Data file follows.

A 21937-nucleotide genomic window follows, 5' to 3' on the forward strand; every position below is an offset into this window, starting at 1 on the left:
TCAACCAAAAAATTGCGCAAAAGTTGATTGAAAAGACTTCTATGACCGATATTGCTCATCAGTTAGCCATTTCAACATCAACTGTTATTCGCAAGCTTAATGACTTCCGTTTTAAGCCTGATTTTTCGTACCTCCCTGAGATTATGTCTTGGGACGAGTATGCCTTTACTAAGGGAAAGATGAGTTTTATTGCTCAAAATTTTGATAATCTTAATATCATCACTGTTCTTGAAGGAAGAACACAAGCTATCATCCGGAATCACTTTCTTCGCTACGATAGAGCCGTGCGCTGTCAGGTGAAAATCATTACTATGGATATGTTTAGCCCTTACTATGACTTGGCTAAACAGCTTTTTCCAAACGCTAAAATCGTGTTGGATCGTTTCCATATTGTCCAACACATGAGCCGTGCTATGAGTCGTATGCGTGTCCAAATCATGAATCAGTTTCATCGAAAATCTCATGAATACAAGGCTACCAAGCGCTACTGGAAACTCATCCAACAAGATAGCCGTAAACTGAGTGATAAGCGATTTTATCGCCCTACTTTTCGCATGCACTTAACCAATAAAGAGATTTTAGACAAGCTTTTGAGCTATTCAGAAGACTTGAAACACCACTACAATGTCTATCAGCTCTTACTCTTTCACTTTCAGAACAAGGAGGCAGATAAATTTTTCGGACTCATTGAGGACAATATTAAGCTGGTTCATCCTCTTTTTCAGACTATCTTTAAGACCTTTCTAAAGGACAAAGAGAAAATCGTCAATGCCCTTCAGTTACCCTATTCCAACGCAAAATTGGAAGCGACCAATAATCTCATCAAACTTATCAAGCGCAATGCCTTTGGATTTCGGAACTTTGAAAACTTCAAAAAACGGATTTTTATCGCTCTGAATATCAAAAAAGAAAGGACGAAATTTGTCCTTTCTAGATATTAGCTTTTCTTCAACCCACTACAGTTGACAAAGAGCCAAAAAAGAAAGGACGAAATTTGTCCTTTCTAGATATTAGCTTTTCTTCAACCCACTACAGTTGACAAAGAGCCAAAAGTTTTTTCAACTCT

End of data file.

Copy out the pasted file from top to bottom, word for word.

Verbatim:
A 21937-nucleotide genomic window follows, 5' to 3' on the forward strand; every position below is an offset into this window, starting at 1 on the left:
TCAACCAAAAAATTGCGCAAAAGTTGATTGAAAAGACTTCTATGACCGATATTGCTCATCAGTTAGCCATTTCAACATCAACTGTTATTCGCAAGCTTAATGACTTCCGTTTTAAGCCTGATTTTTCGTACCTCCCTGAGATTATGTCTTGGGACGAGTATGCCTTTACTAAGGGAAAGATGAGTTTTATTGCTCAAAATTTTGATAATCTTAATATCATCACTGTTCTTGAAGGAAGAACACAAGCTATCATCCGGAATCACTTTCTTCGCTACGATAGAGCCGTGCGCTGTCAGGTGAAAATCATTACTATGGATATGTTTAGCCCTTACTATGACTTGGCTAAACAGCTTTTTCCAAACGCTAAAATCGTGTTGGATCGTTTCCATATTGTCCAACACATGAGCCGTGCTATGAGTCGTATGCGTGTCCAAATCATGAATCAGTTTCATCGAAAATCTCATGAATACAAGGCTACCAAGCGCTACTGGAAACTCATCCAACAAGATAGCCGTAAACTGAGTGATAAGCGATTTTATCGCCCTACTTTTCGCATGCACTTAACCAATAAAGAGATTTTAGACAAGCTTTTGAGCTATTCAGAAGACTTGAAACACCACTACAATGTCTATCAGCTCTTACTCTTTCACTTTCAGAACAAGGAGGCAGATAAATTTTTCGGACTCATTGAGGACAATATTAAGCTGGTTCATCCTCTTTTTCAGACTATCTTTAAGACCTTTCTAAAGGACAAAGAGAAAATCGTCAATGCCCTTCAGTTACCCTATTCCAACGCAAAATTGGAAGCGACCAATAATCTCATCAAACTTATCAAGCGCAATGCCTTTGGATTTCGGAACTTTGAAAACTTCAAAAAACGGATTTTTATCGCTCTGAATATCAAAAAAGAAAGGACGAAATTTGTCCTTTCTAGATATTAGCTTTTCTTCAACCCACTACAGTTGACAAAGAGCCAAAAAAGAAAGGACGAAATTTGTCCTTTCTAGATATTAGCTTTTCTTCAACCCACTACAGTTGACAAAGAGCCAAAAGTTTTTTCAACTCT